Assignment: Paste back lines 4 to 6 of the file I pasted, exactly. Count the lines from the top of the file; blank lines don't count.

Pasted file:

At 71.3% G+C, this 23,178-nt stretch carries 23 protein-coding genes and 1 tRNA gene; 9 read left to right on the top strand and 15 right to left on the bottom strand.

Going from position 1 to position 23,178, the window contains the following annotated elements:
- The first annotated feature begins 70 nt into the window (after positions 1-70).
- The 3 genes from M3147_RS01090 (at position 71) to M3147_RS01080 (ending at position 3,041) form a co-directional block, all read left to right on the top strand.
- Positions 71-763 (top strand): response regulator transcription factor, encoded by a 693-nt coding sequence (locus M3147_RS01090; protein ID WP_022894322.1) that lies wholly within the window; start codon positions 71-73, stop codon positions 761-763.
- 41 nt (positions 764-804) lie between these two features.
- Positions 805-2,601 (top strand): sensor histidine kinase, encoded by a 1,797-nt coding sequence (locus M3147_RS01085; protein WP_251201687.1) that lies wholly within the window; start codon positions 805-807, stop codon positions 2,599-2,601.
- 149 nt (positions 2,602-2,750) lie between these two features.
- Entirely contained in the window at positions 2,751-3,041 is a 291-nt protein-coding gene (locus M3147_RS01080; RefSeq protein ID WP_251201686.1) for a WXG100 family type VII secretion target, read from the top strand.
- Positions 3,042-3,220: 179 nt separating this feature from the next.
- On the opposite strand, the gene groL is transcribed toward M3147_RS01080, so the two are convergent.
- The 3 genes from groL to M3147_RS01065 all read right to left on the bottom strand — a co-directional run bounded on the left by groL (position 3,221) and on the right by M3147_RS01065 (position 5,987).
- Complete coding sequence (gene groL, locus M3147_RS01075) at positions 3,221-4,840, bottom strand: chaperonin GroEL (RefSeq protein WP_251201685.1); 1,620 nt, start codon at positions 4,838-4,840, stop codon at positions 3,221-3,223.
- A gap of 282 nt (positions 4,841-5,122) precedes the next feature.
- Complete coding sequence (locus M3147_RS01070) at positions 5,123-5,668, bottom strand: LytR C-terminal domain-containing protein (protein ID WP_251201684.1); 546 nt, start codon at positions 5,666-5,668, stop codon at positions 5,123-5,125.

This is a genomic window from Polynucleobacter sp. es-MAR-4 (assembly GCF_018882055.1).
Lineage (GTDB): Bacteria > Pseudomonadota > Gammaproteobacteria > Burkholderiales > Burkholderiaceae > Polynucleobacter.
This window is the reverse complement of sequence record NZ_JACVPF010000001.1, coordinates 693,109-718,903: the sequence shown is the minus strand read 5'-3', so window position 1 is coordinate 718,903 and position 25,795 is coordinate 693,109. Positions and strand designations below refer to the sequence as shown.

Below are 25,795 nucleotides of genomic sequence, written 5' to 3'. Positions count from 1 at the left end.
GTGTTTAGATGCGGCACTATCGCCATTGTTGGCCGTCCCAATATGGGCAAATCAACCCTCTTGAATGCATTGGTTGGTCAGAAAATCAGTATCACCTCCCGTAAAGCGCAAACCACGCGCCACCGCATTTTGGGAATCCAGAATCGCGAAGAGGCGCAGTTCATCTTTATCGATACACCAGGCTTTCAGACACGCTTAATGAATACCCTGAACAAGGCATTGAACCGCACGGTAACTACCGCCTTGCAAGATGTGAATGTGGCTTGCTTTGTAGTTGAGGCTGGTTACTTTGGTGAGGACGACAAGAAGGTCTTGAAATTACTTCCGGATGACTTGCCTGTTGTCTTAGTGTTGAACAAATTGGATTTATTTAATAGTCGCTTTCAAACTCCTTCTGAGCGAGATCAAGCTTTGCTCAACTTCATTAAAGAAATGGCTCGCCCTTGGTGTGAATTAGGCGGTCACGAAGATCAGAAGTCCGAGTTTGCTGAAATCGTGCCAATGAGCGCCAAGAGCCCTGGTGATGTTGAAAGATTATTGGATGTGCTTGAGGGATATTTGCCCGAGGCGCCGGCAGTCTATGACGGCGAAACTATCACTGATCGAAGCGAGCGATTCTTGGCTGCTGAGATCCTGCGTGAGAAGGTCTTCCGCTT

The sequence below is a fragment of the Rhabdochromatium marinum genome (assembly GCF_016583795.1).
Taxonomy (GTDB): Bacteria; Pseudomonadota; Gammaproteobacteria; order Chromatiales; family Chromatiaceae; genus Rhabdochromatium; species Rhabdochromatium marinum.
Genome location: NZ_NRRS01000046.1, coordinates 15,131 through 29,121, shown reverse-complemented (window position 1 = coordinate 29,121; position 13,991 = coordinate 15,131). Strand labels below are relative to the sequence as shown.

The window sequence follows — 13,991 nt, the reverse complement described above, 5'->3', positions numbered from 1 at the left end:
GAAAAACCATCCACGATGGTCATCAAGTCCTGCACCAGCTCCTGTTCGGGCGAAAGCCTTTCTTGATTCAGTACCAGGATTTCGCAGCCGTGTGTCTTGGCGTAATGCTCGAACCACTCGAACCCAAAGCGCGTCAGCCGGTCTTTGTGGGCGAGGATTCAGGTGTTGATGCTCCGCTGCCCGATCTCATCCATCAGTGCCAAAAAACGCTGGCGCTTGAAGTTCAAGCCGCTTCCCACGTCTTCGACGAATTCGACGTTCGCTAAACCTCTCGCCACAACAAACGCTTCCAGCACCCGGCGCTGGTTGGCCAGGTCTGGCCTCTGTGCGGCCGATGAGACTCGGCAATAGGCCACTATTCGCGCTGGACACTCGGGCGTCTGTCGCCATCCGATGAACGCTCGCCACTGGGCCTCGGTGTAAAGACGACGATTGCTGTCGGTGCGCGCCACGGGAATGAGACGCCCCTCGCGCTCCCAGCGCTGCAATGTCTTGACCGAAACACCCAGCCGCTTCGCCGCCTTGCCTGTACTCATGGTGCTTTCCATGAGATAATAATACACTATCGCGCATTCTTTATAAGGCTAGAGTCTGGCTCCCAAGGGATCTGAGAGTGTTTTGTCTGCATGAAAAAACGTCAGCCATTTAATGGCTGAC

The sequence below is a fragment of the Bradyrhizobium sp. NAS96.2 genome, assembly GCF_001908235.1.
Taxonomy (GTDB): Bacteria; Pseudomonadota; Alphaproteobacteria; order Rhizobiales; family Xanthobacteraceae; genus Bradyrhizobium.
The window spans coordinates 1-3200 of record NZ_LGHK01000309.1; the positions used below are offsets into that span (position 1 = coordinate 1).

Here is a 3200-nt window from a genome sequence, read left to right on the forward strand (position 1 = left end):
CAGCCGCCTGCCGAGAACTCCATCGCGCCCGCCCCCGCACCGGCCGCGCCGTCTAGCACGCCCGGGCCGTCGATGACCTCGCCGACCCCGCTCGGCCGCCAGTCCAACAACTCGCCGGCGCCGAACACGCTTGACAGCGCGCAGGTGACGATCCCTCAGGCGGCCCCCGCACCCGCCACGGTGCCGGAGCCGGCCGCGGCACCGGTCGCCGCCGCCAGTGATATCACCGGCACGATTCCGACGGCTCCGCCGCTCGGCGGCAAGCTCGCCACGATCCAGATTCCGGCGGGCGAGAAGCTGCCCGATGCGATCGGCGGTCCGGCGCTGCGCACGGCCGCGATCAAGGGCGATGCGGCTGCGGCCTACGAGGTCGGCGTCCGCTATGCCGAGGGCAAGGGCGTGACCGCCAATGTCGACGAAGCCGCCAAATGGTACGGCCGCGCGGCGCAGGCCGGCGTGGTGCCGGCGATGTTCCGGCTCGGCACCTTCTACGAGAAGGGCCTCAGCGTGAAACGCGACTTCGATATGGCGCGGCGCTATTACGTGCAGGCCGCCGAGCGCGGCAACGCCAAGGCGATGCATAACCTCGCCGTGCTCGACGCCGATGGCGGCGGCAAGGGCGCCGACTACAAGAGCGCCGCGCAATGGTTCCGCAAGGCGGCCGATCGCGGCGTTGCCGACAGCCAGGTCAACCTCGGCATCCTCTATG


- The 3 genes from M3147_RS01090 (at position 71) to M3147_RS01080 (ending at position 3,041) form a co-directional block, all read left to right on the top strand.
- Positions 71-763 (top strand): response regulator transcription factor, encoded by a 693-nt coding sequence (locus M3147_RS01090; protein ID WP_022894322.1) that lies wholly within the window; start codon positions 71-73, stop codon positions 761-763.
- 41 nt (positions 764-804) lie between these two features.